Skip to main content

Planning and Paintball

I have just washed the pink paint out of my hair. For my now 12 year old's 12th Birthday we took him and 10 of his friends to paintball in Thornbury. Much that headshots did not count that did not prevent me being splattered on my head by 150 mph paintballs which went through the visor into my hair.

Good fun for the kids much that it is ironic how much effort goes into warning people in a war game not to slip in the mud and hurt themselves.

Being one to see these things I noted that they had set up in business and then applied for planning permission - with the argument that now people know what it is if they object. It seems that if they don't get permission then it won't cost them that much just to close down after 2 years trading.

The planning laws can be quite complex and challenging in those situations. I am still having a bit of a discussion with the Council following the local elections as to whether or not I have planning permission for one of my buildings.

The point about planning permission is that it applies not only when you make building alterations of some substance (much that there are changes that can be made without permission such as small extensions), but also when the use of the building changes in some ways.

Some changes require permission, others don't. Ie if a bookshop wants to sell hardware there is no change of use, but if it wants to sell fish and chips there is.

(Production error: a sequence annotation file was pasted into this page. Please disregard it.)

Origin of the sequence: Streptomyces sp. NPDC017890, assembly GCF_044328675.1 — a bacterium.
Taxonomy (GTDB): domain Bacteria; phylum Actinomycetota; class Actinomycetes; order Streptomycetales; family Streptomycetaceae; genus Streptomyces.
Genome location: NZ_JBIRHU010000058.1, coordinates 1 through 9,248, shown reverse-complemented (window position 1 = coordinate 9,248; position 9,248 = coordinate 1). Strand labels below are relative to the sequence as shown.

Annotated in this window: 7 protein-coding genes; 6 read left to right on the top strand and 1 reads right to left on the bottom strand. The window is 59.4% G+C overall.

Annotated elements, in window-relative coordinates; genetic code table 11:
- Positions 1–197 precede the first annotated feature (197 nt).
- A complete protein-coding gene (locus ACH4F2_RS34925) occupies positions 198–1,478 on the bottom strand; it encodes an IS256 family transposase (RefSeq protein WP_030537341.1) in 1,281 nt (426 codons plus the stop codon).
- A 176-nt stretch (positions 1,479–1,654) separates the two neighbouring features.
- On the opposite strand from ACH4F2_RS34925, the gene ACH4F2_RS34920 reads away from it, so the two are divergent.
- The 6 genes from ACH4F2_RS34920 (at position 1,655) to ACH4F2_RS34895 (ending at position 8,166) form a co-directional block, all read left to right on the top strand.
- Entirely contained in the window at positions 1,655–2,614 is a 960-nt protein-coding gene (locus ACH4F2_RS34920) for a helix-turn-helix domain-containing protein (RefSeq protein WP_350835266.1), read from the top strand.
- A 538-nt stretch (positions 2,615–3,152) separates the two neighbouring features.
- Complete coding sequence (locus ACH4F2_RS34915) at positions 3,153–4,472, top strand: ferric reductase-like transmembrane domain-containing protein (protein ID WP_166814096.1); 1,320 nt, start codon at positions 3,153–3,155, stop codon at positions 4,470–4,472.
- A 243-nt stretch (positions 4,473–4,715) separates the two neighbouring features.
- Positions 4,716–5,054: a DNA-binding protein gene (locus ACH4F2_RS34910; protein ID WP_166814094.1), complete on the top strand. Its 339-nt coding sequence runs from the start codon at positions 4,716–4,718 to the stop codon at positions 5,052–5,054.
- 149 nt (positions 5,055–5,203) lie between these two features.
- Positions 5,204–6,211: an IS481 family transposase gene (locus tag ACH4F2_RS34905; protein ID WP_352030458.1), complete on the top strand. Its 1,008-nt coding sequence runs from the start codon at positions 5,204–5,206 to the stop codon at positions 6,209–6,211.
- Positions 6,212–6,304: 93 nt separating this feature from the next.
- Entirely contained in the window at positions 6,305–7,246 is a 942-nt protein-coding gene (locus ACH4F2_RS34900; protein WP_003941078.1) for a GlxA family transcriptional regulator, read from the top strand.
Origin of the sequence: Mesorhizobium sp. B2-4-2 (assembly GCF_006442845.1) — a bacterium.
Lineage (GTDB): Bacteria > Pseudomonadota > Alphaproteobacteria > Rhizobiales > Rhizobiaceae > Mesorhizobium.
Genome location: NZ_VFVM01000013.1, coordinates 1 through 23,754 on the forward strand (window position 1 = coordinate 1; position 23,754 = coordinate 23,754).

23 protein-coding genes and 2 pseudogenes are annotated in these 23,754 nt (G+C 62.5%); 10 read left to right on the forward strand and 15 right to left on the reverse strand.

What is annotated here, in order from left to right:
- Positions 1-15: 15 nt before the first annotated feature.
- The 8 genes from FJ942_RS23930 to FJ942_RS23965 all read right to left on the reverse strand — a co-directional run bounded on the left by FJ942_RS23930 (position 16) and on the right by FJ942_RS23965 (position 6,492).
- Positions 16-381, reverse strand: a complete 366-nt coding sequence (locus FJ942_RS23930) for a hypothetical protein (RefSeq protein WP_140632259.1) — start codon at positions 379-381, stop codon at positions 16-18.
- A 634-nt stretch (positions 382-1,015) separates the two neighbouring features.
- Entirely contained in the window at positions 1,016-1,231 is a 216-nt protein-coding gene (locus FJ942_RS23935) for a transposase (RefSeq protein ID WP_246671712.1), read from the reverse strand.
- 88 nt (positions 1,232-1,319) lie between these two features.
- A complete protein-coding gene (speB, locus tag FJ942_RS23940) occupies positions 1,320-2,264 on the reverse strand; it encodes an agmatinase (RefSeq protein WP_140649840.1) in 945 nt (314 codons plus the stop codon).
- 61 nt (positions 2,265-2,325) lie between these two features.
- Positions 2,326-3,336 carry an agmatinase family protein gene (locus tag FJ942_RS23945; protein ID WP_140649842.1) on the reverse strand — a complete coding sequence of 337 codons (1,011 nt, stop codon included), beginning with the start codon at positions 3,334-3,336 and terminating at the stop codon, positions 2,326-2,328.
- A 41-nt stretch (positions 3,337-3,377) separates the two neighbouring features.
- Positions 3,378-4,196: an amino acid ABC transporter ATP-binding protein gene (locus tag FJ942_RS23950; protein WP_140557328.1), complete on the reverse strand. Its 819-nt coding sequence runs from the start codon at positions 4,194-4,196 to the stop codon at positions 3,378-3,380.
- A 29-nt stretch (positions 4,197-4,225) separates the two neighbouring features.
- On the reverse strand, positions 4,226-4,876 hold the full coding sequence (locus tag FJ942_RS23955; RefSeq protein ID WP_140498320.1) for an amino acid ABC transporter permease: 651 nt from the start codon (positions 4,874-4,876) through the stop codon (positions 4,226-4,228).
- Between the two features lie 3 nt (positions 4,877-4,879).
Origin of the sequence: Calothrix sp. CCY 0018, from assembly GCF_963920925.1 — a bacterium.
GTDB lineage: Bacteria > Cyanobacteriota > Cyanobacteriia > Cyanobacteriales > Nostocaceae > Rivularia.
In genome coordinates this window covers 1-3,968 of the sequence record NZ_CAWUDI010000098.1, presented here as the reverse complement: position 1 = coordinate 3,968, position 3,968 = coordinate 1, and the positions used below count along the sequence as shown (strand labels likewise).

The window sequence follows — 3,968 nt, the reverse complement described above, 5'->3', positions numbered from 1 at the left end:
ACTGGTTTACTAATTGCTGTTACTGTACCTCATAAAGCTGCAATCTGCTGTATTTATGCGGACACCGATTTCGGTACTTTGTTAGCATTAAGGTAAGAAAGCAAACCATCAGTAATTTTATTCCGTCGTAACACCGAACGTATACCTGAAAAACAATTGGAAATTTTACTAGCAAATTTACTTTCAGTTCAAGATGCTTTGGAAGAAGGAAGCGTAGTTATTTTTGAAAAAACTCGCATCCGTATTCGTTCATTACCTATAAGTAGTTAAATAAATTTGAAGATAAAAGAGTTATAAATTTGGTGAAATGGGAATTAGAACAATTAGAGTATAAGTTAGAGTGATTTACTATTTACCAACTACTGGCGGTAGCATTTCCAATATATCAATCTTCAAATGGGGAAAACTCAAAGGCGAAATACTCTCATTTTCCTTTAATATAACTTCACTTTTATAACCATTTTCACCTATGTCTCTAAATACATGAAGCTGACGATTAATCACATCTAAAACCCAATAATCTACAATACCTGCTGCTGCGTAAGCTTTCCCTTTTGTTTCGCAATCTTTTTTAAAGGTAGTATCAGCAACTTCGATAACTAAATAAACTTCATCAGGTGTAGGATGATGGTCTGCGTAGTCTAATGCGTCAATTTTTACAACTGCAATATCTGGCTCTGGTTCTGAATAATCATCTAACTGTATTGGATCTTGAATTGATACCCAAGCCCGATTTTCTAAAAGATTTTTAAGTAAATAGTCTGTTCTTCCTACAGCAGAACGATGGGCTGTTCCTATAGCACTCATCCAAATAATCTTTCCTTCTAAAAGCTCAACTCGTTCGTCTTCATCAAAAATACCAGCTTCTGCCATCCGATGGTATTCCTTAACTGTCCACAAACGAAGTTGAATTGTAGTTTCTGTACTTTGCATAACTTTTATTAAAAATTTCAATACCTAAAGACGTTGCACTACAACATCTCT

There is a further complication in that in fact if someone stops using a building in a particular way then the permission can go. Furthermore generally what the building was used for "10 years ago" takes precedent over the actual permissions.

This all arose because Labour complained about whether or not one of the candidates in Moseley had permission to live where she lived. This was in a property which has had a staff flat for decades. They also complained about some dormant companies having a registered office there. Labour's interest in this issue disappeared after the local elections, but I have taken up the issue wanting to clarify the situation.

All the information as to what the property was used for was provided to the planning department about 3 months ago and they cannot as yet tell me whether I have permission or not. This is ironic in that if I had applied for permission they would have a deadline of about 2 months on deciding.

There is some embarrassment afoot for some because letters were written to Labour implying that there was no permission based upon papers from 1959 (well before the "10 years ago" date).

The problem for me is, however, that the Standards Board get stressed about these sorts of things so I may have to take this through a long and tortuous legal process rather than simply apply for permission - if the council believes I have not got permission. It remains, however, that I believe on the basis of evidence that I am merely continuing the types of uses that have occurred in the past.

(eg residential flat, music studio, "non residential institution")


Popular posts from this blog